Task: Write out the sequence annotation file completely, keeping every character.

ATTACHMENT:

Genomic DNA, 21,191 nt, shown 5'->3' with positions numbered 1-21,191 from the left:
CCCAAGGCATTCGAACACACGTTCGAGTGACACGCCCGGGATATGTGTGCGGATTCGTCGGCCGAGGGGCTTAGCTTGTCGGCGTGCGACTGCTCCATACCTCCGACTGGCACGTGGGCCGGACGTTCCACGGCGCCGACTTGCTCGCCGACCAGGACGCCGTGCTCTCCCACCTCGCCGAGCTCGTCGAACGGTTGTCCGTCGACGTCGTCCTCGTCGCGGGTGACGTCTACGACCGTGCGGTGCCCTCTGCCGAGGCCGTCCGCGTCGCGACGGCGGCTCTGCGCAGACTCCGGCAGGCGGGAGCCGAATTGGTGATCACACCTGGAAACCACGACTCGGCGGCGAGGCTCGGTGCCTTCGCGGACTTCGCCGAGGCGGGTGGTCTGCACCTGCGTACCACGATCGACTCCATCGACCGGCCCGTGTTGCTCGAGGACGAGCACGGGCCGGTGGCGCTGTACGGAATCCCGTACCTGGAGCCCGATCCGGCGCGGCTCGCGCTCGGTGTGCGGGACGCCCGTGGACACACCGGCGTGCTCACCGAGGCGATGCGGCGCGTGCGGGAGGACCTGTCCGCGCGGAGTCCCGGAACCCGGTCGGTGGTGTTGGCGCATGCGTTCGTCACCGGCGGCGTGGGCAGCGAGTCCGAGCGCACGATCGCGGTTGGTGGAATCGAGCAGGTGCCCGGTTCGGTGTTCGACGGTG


Genomic DNA, 21,191 nt, shown 5'->3' with positions numbered 1-21,191 from the left:
CCCAAGGCATTCGAACACACGTTCGAGTGACACGCCCGGGATATGTGTGCGGATTCGTCGGCCGAGGGGCTTAGCTTGTCGGCGTGCGACTGCTCCATACCTCCGACTGGCACGTGGGCCGGACGTTCCACGGCGCCGACTTGCTCGCCGACCAGGACGCCGTGCTCTCCCACCTCGCCGAGCTCGTCGAACGGTTGTCCGTCGACGTCGTCCTCGTCGCGGGTGACGTCTACGACCGTGCGGTGCCCTCTGCCGAGGCCGTCCGCGTCGCGACGGCGGCTCTGCGCAGACTCCGGCAGGCGGGAGCCGAATTGGTGATCACACCTGGAAACCACGACTCGGCGGCGAGGCTCGGTGCCTTCGCGGACTTCGCCGAGGCGGGTGGTCTGCACCTGCGTACCACGATCGACTCCATCGACCGGCCCGTGTTGCTCGAGGACGAGCACGGGCCGGTGGCGCTGTACGGAATCCCGTACCTGGAGCCCGATCCGGCGCGGCTCGCGCTCGGTGTGCGGGACGCCCGTGGACACACCGGCGTGCTCACCGAGGCGATGCGGCGCGTGCGGGAGGACCTGTCCGCGCGGAGTCCCGGAACCCGGTCGGTGGTGTTGGCGCATGCGTTCGTCACCGGCGGCGTGGGCAGCGAGTCCGAGCGCACGATCGCGGTTGGTGGAATCGAGCAGGTGCCCGGTTCGGTGTTCGACGGTG